While I enjoyed writing on fantasy football for the past few months, I would be lying if I said I did not miss our weekly baseball get-together. It is great to be back with you talking a little horsehide.
While I may not have been writing about baseball the past few months, that does not mean I have taken a vacation from it. I have been in full baseball mode since November 1, refining our projection engine with some advanced batted ball data I have added to the arsenal. This data is part of the benefit of doing some consulting for ESPN, as I have been contracted to help backfill the previous preseason duties of the Tampa Bay Rays' newest scout, one Jason Grey. But don’t worry; my work with the World Wide Leader will not at all impact my contributions here. In fact, as just alluded to, with access to additional data, my work here will only be better.
Today, we will start off by sharing a lesson I learned by participating in a very unique drafting experience, one that was educational, extremely entertaining as well as thought provoking. In order to pass the time over the winter, the gang over on the NFBC forums came up with the concept they called the “All Time Draft.” To be fair, they were not the originators of the idea. Our friends over at Rotojunkie have been doing their version, called Vintage Drafting, for years. I am sure others have done this as well. In short, the All Time Draft I participated in was a retro draft, the player pool consisting of anyone appearing in the Major Leagues since 1901. A second draft ensued, with everyone playing since 1941 comprising the player pool. In both drafts, standard 5x5 scoring was used along with the traditional 14 hitters and 9 pitchers. The owner would draft a player and designate the year and then that player was off the board.
Now that I think about it, I actually learned two lessons, or perhaps better stated, was reminded the hard way not to stray from one of my cornerstone drafting principles, so why don’t we start there. Without boring you with the manner I determined player value, my rankings had Ty Cobb’s 1911 campaign (.420-8-127-83-147) as the highest remaining season on the board when I made the eighth pick in the draft. I was a bit reticent to pull the trigger, since I know in standard drafts, homers are of the utmost importance, but I looked at the batting average and decided that I would be able to chase some of the seasons of high homers with a lower average. I also figured that it would be an advantage to get such a high number of steals without sacrificing too much in the way of RBI and runs. But a funny thing happened on the way to the inaugural All Time Draft Championship as I was blindsided by how quickly the seasons I was targeting left the board. My ranking system placed these seasons in the eight, nine and ten round range, so I figured I could hold off for a few rounds, build up all the categories with balanced players, toss in an arm or two and make up for the power later. Much to my chagrin, a couple of the competitors had the opposite strategy in mind and decided to pound up the counting stats in lieu of batting average, perhaps addressing average later if necessary. So before I knew it, the names Sammy Sosa, Mark McGwire, and Luis Gonzalez all left the board well before I expected.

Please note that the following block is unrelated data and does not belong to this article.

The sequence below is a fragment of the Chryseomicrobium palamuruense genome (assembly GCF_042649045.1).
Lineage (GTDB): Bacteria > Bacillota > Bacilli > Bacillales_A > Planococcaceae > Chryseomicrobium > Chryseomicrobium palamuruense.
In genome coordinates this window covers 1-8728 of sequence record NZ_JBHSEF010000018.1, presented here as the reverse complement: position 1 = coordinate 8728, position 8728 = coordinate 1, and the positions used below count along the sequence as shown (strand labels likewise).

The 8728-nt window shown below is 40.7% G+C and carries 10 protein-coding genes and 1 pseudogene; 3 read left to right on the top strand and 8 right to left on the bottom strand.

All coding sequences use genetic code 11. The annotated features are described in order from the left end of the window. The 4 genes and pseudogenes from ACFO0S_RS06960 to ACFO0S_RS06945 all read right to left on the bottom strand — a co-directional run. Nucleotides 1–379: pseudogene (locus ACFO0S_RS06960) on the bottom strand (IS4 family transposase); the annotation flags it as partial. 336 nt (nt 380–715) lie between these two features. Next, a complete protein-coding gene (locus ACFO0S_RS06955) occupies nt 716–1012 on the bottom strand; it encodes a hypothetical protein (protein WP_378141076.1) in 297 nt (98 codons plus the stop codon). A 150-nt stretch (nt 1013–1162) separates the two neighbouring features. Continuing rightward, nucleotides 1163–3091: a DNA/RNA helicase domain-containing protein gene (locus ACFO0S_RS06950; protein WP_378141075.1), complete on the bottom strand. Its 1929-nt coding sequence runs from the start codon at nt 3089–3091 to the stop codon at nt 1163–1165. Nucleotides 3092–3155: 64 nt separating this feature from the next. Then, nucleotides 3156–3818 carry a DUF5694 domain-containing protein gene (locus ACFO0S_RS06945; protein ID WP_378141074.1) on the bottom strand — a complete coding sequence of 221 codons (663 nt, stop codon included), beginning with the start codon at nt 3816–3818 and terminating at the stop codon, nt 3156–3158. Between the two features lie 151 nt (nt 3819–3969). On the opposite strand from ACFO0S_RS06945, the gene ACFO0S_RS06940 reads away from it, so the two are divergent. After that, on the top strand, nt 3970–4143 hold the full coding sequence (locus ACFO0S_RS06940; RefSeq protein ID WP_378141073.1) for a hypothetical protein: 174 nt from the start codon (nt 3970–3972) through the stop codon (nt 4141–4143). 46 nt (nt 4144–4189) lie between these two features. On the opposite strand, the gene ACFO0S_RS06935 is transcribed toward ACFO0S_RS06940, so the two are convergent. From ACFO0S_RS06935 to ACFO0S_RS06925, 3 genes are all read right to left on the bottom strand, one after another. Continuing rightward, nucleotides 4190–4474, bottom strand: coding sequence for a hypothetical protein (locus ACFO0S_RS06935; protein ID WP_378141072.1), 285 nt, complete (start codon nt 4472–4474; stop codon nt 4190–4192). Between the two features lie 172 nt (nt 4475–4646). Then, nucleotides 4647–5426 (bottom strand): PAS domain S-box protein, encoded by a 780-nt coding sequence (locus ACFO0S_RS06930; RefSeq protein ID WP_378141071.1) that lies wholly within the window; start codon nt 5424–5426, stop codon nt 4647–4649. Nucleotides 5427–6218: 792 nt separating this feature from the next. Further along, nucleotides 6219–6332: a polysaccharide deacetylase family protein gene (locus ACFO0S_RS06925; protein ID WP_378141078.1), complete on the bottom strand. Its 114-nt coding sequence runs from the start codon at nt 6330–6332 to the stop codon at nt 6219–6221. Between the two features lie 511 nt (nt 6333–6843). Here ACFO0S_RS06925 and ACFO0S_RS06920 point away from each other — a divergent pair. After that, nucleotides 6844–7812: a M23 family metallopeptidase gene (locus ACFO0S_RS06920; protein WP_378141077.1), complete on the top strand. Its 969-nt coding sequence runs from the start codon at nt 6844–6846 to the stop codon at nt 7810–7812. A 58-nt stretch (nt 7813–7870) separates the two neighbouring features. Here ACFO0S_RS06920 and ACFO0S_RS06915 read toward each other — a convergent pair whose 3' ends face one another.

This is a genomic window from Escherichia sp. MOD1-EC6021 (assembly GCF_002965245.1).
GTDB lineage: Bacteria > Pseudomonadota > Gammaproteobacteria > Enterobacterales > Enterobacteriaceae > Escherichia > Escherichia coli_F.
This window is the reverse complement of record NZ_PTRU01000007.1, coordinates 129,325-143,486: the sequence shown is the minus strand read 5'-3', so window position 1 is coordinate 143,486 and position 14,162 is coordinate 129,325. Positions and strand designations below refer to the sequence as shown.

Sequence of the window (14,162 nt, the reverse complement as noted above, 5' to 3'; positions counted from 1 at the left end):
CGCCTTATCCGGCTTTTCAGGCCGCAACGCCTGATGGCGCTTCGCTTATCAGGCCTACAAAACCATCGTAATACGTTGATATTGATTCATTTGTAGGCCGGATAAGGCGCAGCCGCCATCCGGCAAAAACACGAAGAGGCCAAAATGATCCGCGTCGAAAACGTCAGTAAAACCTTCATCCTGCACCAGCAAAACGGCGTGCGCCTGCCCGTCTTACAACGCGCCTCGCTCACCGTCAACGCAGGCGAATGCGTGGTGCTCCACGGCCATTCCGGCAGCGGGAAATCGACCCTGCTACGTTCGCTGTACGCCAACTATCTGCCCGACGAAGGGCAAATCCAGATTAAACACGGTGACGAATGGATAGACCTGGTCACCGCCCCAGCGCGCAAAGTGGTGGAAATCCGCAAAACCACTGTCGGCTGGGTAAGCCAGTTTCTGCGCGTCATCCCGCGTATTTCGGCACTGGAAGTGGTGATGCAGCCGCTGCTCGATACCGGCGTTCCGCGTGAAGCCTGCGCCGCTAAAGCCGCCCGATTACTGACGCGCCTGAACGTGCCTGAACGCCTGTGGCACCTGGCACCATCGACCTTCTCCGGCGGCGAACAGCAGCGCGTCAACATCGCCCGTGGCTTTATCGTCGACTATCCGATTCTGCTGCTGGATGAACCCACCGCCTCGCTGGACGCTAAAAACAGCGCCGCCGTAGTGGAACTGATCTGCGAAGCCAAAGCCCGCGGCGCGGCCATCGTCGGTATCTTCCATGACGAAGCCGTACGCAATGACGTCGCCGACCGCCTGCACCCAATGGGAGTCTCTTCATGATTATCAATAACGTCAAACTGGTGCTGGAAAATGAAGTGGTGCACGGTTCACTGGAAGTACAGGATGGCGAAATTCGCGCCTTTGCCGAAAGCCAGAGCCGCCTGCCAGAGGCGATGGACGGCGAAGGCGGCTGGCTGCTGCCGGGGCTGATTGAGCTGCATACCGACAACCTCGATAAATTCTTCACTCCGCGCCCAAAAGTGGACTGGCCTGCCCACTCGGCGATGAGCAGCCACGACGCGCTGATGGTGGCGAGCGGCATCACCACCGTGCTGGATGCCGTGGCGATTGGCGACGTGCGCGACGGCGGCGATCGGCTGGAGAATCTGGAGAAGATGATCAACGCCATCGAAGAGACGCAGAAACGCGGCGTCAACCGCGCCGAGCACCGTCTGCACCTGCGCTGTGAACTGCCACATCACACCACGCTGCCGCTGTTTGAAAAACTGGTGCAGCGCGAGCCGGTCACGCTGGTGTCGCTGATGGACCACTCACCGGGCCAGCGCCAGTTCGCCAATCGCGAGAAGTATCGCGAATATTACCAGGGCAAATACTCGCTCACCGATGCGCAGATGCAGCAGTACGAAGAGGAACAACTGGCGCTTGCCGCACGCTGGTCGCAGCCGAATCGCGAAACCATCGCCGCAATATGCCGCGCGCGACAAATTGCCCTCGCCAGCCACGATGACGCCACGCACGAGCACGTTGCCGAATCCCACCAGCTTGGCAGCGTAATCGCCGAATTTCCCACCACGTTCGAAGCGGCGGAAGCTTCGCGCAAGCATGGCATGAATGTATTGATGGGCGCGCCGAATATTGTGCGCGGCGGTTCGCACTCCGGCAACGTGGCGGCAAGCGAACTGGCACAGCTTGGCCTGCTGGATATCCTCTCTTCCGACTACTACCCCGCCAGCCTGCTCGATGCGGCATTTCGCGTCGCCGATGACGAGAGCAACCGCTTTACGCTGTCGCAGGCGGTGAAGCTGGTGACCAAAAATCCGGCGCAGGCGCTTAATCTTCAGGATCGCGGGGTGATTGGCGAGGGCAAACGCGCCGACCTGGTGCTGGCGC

The cardinal error I made was pigeon-holing my necessary strategy after only a single pick. Actually, that is not exactly the mistake. The real mistake was not designing a complete drafting plan based on the initial Cobb pick. I literally should have thrown my rankings out the window, or perhaps recalculated them after heavily discounting average and steals, then using that as my new cheat sheet. The present day analogous situation would have been taking someone like Ichiro Suzuki or Carl Crawford first a few years ago or maybe spending an early pick on Michael Bourn this year, as many are doing. This strategy works great if you can draft Dan Uggla, Mark Reynolds and Adam Dunn, well, Uggla and Reynolds anyways. But if you miss out on them, you are in trouble. This is exactly what happened to me in the All Time Draft as I ended up woefully short in power and actually gave back too much of my advantage in average and steals chasing the remaining power options. I failed to properly readjust the intrinsic value the stats had to my team once I started off with The Georgia Peach.
This segues into the lesson learned that I was originally going to discuss and that is while the idea of dumping categories is frowned upon in standard roto, it is a viable, if not necessary ploy in this format. In reality, what I should have done after drafting Cobb was a modified Sweeney Plan, ignoring homers and RBI while making sure I finished near or at the top in average, steals and runs, while competing in pitching. As suggested, conventional wisdom is that this will not work in standard roto. But the lesson the All Time Drafts taught us is that if you really plan around the categories you are ignoring, you can indeed assemble a winning squad.
Of course, playing with known stats versus the unknown are two entirely different beasts. The nature of playing with known stats is for the categorical distributions to be tighter, facilitating punting. Further helping this is the uncertainty and variability of pitching is not a problem. It is easier to make sure you have the requisite pitching to help account for the loss of points in the punted categories.
This is not going to alter my initial strategy in my drafts; I still favor balance when dealing with the unknown. However, I will keep the results of the All Time Drafts, where both of the winners cleverly punted select categories, in the back of my mind. If, during the draft I find myself deficient in an area like batting average or steals, I will not panic and chase that shortcoming with inferior players if the option of really solidifying my strength with better players is there for me.